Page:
I'll go you one better... We had a location in Tampa, Florida-- Queen city of the afternoon thunderstorm.

Every day about 4 PM the thunder would boom and the lights would flicker. And the UPS nobly did its job; our System/38 never noticed.

Until the afternoon when the thunder boomed and the lights flickered. And went out. And -stayed- out.

Well, the UPS tried. But couldn't hold the machine more than a few minutes. And the S/38 came crashing to a halt.

After the storm the local computer guy started the S/38 back up. And lo and behold the power failed. Seems the facilities guy was working with the UPS in the back room and switched to utility power, which glitched the power.

Oh, what fun! I worked out of our NJ headquarters, and my boss put me on a plane to fix things.

By the time I got to Tampa the local guy had things sorted out. It seems that the racks and racks of batteries for the UPS were on metal shelving-- the kind with the X brace across the back. With a screw through the center of the X to keep things from moving. And the batteries shoved to the back of the shelves with the screw puncturing one of the batteries. The electrolyte oozed out, down to the level of the screw, which left just enough battery to handle the daily flicker, but not a sustained outage.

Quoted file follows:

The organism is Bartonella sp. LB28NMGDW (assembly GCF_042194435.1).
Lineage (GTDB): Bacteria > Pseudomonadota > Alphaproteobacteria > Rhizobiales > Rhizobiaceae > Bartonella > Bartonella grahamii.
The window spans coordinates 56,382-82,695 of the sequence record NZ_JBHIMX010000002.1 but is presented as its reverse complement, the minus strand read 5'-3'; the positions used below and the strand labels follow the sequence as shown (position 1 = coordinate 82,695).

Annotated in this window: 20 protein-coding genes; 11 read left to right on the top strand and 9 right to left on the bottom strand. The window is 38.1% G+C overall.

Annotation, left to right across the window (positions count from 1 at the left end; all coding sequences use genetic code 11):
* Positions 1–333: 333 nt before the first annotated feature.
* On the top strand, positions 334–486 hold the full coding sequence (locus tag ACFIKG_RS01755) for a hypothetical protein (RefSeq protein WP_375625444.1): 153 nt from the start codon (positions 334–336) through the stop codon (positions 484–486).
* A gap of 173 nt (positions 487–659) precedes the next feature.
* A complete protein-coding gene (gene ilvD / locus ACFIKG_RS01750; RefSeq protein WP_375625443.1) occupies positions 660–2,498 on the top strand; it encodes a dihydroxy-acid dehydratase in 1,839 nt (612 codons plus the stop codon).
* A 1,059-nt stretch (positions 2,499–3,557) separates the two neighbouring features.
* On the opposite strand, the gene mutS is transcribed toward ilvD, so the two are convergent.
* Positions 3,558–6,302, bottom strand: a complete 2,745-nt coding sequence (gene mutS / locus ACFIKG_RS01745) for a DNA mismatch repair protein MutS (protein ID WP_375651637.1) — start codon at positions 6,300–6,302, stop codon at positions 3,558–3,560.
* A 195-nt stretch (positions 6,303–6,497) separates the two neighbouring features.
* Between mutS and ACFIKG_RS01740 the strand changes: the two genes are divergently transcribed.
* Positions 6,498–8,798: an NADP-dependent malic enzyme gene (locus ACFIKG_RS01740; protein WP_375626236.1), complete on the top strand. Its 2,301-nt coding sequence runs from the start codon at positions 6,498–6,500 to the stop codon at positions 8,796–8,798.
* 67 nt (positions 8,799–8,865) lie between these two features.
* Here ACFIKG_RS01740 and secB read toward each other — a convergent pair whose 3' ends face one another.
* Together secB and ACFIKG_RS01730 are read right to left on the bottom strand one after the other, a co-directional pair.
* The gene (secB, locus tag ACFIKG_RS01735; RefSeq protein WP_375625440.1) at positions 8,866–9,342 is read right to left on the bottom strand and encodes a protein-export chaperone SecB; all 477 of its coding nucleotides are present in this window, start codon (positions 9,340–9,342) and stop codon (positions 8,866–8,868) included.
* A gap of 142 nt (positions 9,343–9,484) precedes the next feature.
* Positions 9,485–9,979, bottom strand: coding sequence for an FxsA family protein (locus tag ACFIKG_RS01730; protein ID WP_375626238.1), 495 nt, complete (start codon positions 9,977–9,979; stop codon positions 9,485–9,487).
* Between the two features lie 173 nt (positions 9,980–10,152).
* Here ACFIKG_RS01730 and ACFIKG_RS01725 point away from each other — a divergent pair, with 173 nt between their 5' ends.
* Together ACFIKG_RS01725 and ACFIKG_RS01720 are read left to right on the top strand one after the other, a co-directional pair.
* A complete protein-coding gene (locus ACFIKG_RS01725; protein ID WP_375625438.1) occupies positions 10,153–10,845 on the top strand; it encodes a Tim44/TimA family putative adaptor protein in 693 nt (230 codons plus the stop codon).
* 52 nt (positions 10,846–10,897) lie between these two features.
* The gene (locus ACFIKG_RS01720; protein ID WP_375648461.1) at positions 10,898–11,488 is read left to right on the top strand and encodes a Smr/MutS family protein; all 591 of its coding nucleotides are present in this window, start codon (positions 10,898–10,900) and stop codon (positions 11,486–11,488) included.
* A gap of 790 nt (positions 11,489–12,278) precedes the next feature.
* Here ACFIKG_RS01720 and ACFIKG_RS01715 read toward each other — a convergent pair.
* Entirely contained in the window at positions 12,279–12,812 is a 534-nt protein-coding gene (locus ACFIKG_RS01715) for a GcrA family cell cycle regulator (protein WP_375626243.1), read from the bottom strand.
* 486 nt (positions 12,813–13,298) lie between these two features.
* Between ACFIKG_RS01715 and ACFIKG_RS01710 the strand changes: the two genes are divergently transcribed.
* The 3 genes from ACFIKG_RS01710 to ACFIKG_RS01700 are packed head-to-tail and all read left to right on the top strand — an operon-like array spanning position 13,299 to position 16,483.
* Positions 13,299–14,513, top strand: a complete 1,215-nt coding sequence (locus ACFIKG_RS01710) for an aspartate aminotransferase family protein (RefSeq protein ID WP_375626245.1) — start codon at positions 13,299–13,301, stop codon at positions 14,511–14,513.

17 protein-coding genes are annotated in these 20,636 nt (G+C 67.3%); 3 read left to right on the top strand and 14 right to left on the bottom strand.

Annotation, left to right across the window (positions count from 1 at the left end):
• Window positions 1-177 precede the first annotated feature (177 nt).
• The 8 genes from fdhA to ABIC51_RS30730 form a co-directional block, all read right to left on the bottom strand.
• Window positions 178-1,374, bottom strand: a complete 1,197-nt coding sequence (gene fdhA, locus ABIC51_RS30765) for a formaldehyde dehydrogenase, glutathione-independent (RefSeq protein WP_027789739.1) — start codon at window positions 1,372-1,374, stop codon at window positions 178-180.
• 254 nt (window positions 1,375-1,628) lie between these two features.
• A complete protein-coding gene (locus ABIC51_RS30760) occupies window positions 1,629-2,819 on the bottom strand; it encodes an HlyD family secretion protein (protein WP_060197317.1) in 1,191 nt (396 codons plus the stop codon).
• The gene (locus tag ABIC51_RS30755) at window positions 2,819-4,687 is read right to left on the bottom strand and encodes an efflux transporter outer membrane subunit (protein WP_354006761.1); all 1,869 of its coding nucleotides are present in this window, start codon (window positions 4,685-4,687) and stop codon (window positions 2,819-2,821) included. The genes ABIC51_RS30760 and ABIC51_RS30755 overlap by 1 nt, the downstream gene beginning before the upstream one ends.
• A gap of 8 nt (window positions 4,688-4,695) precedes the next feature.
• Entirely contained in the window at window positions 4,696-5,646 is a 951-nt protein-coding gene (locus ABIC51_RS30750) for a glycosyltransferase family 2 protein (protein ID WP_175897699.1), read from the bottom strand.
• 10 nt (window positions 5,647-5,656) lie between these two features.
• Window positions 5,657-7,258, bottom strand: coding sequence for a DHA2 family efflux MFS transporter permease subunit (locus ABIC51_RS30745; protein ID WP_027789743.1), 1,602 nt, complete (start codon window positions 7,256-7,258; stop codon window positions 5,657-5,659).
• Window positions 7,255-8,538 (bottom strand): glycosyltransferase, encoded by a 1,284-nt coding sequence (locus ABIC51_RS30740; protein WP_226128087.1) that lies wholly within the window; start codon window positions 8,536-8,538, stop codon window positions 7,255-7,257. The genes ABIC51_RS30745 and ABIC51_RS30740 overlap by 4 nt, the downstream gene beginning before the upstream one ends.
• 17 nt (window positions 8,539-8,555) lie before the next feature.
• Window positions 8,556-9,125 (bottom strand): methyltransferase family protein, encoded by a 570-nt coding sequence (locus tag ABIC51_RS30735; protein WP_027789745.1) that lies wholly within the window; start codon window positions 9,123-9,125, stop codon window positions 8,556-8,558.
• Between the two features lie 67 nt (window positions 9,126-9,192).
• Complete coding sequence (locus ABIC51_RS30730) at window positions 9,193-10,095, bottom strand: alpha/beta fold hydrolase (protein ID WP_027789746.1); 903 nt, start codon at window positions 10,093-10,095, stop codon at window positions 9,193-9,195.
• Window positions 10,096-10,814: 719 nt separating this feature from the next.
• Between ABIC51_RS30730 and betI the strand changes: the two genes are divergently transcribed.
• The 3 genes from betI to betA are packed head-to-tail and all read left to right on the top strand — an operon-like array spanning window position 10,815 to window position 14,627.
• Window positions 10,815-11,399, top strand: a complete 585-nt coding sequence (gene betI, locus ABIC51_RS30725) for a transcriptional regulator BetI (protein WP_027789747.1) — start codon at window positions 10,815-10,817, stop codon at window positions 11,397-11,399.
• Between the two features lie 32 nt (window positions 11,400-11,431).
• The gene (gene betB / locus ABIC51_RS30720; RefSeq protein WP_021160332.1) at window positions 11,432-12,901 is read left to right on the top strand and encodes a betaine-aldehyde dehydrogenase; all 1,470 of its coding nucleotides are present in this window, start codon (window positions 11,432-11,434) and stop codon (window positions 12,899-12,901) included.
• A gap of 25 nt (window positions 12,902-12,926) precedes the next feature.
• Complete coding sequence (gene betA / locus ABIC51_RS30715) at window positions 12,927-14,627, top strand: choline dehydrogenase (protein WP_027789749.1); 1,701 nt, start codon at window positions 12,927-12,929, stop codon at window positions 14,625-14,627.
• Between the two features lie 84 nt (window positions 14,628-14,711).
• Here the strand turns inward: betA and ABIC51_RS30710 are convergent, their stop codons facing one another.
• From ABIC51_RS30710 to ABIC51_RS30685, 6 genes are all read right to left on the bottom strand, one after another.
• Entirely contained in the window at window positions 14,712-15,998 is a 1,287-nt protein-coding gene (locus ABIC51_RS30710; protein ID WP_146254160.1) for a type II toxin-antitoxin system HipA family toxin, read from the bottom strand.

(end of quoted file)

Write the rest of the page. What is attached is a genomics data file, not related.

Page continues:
I recommended that the local computer guy and the facilities guy needed to keep in touch when putting things back together.

And the S/38? Well, it had about 3 interrupted IPLs and an 'abnormal termination' to sort out. And it did-- it just took a while. No major complications.

Paul E Musselman

Larry "DrFranken" Bolhuis wrote (in part):
2) Consider if you want to run your UPS down to it's last Watt or
not. Think about what happens when the power comes back on, do you want
some battery left so that it's OK to start the system back up fairly
soon or not? Years ago my co-manager (who was in charge of hardware)
would let our S/36 run until the UPS was crying for mercy and then shut
it down. Then upon power restoration she literally hit the Power button
the second the UPS came on line. One day we lost power again within 15
minutes and she didn't even make it into the Computer room before the
UPS checked out. Ugh.

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